October 5, 2015 2 Comments
It was concentration, just before half time. Perhaps perpetrated by frustration or by a needless desire for Liverpool to score a goal. The 33 year old, took his eyes off the ball and it slipped under his foot. Next thing you know, there is a goal forty yards away and the goal keeper is picking the ball out of the net. Liverpool are one down and lose that day.
On such fine margins are fates decided. Brendan Rodgers, Liverpool manager would say, “hey, the slip was not even mine”. True you cannot legislate for such things. Especially, if it is your most reliable player. But stuff happens. Fact is that the Steven Gerrard slip cost Liverpool the Premier League title. Something broke that day, in the hearts and mind of the Anfield dressing room. It was never the same again.
I have seen this before. There are times when you give your all, you believe intensely and you are actually good enough. Its the real thing and the world believes also. You have your hand on the prize and everything in fate is going for you. But fate has something else planned for you, just before the final line. When it happens, the final last moment failure is too big to handle. It breaks you.
Back in 1982, Brazil had the World Cup in their hand. There were no equivalents in the history of football, barring Puskas and his Hungarians of the 1950s. Tele Santana and his team seemed in-human. They floated on the ground and created magic, which I have not seen again in these forty plus years of watching football. Never will, because football has become too safety first and structured. Watching them quietly was Enzo Bearzot, grizzled professional and a knowing Italian. He saw things which no one else saw. On that fateful afternoon in Barcelona, Paolo Rossi, rose out of a disastrous World Cup, to score the most famous hat-trick in football. Brazil lost, just! It broke all of us. I saw many friends cry that afternoon. But it definitely broke Brazil and Tele Santana and they were never the same again.
Coming into the 1999 final, Pakistan looked the real deal. We had beaten the Aussies at Headingly, a couple of weeks before and we looked like champions. The fastest bowler, the wiliest left armer, the best spinner and two of the best all rounders. Then we had very good batsmen. That was the team. It was a mature team, with a combination to fit. One just felt right. When I arrived at Lords that morning, the only misgiving was a fresh looking pitch. It looked like a Brisbane pitch on the first day. It was. Our team, on a high and expecting things to role their way, collapsed that day. It was built on a belief, which was based on the normal English summer conditions. We lost badly and for me its the turning point of Pakistan cricket. We lost a lot more that day. It broke us and over the next decade and a half we have never fully pieced it together again.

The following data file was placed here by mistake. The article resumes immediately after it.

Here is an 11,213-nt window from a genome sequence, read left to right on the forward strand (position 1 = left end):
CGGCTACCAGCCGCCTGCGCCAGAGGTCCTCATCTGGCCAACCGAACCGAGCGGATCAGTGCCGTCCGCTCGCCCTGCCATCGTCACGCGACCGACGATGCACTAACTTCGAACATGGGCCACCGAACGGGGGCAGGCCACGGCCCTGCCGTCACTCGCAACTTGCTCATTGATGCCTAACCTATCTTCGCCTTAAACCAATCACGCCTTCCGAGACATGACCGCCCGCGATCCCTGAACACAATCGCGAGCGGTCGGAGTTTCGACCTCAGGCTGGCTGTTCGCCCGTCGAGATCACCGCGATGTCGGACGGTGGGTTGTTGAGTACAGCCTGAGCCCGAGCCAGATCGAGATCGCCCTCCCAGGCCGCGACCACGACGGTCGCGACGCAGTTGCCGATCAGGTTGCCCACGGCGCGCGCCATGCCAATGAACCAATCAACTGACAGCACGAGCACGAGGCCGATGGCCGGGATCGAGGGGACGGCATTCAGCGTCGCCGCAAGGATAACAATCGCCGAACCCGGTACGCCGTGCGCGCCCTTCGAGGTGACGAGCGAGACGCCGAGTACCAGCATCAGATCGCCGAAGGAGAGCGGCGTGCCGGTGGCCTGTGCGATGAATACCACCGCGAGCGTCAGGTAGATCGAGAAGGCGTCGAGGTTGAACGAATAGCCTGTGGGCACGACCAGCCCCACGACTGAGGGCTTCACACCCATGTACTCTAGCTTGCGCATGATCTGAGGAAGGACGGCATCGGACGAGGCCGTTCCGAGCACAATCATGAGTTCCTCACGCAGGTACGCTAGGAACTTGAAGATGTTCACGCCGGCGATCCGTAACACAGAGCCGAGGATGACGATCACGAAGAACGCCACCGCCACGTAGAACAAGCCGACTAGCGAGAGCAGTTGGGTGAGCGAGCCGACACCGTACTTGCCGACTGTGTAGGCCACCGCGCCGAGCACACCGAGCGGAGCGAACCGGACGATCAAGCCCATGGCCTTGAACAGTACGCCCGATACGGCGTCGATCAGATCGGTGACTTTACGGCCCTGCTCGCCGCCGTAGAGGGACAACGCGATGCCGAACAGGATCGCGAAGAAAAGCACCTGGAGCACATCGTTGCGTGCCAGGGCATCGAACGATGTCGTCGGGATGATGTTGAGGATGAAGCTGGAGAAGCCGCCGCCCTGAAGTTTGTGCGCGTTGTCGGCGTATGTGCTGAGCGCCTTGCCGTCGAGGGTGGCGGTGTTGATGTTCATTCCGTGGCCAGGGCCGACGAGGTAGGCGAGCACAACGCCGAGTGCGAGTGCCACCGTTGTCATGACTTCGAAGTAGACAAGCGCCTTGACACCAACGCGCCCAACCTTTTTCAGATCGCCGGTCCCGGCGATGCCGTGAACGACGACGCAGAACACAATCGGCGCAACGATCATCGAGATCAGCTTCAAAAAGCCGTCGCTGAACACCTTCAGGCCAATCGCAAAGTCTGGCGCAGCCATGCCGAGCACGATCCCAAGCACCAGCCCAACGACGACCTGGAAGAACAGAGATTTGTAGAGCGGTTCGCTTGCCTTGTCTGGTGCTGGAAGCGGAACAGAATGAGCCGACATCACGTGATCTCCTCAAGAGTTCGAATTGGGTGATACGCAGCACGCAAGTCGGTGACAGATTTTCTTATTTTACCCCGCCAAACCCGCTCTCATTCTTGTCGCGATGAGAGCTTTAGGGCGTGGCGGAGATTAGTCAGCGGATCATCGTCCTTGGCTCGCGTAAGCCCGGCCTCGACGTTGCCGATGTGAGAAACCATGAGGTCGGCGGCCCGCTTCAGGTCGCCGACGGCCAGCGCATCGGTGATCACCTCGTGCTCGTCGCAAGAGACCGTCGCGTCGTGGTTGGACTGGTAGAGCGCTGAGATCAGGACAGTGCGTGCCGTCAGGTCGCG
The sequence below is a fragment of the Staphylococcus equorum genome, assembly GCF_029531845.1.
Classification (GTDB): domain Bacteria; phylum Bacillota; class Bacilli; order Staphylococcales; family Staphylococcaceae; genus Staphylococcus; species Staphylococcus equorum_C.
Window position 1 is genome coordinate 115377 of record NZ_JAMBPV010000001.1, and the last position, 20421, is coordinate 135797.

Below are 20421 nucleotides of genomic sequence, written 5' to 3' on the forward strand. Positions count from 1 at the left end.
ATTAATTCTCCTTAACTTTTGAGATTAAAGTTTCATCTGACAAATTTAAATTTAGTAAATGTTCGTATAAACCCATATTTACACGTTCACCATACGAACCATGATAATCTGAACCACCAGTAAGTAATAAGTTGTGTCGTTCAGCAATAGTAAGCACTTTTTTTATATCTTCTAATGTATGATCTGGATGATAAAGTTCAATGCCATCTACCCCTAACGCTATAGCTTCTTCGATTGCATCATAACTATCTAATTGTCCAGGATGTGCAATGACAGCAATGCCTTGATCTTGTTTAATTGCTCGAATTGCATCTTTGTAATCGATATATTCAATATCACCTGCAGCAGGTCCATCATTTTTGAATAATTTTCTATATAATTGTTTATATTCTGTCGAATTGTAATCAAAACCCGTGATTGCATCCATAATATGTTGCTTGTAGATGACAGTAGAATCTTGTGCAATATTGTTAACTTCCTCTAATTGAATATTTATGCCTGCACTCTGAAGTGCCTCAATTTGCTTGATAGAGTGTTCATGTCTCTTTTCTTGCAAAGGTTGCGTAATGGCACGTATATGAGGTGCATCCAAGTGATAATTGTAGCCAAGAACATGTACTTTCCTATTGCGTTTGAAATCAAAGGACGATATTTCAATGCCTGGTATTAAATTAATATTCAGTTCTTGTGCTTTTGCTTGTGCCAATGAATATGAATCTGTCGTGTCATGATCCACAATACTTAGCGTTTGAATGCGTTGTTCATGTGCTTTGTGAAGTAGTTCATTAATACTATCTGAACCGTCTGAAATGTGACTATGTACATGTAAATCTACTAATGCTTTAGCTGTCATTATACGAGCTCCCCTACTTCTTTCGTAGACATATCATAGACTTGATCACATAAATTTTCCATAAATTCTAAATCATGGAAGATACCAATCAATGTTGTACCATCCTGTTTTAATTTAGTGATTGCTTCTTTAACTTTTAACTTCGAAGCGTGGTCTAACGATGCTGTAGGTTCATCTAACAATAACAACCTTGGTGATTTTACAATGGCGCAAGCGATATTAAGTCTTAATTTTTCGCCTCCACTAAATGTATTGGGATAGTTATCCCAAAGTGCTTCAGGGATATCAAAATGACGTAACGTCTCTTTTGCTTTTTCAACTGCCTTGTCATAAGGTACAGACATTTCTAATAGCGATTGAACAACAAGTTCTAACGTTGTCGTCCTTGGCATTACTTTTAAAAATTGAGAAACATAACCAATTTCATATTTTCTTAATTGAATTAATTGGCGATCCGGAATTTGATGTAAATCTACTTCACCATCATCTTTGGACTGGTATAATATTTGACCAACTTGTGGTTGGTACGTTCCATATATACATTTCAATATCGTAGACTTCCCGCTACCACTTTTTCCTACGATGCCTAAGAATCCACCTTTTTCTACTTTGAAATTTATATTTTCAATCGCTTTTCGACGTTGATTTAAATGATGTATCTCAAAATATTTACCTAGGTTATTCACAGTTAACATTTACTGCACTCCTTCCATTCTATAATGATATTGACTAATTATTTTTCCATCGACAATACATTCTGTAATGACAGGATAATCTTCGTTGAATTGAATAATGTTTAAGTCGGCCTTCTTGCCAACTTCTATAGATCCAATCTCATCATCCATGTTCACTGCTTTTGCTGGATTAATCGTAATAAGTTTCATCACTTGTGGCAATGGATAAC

So to Brendan Rodgers. Liverpool manager. For twenty plus matches, he created a sublime attacking machine. Its philosophy steeped in offence, it simply scored more than it let in. It was exhilarating to watch and for a few months we all believed in the magic. Then it happened and we came down to earth. It broke him and I think, he did not have the wherewithal to repair the heart. In todays world of commerce, even sports is subservient. Success is the only answer. BR found that out. He has been dismissed as Liverpool’s manager.
For Liverpool I will say, what I have said these forty four years. You Will Never Walk Alone. For Brendan Rodgers, a thank you for the 2014 season. Good luck for the future. There may be other pastures, where this wound may heal.
*picture courtesy Premierleague.com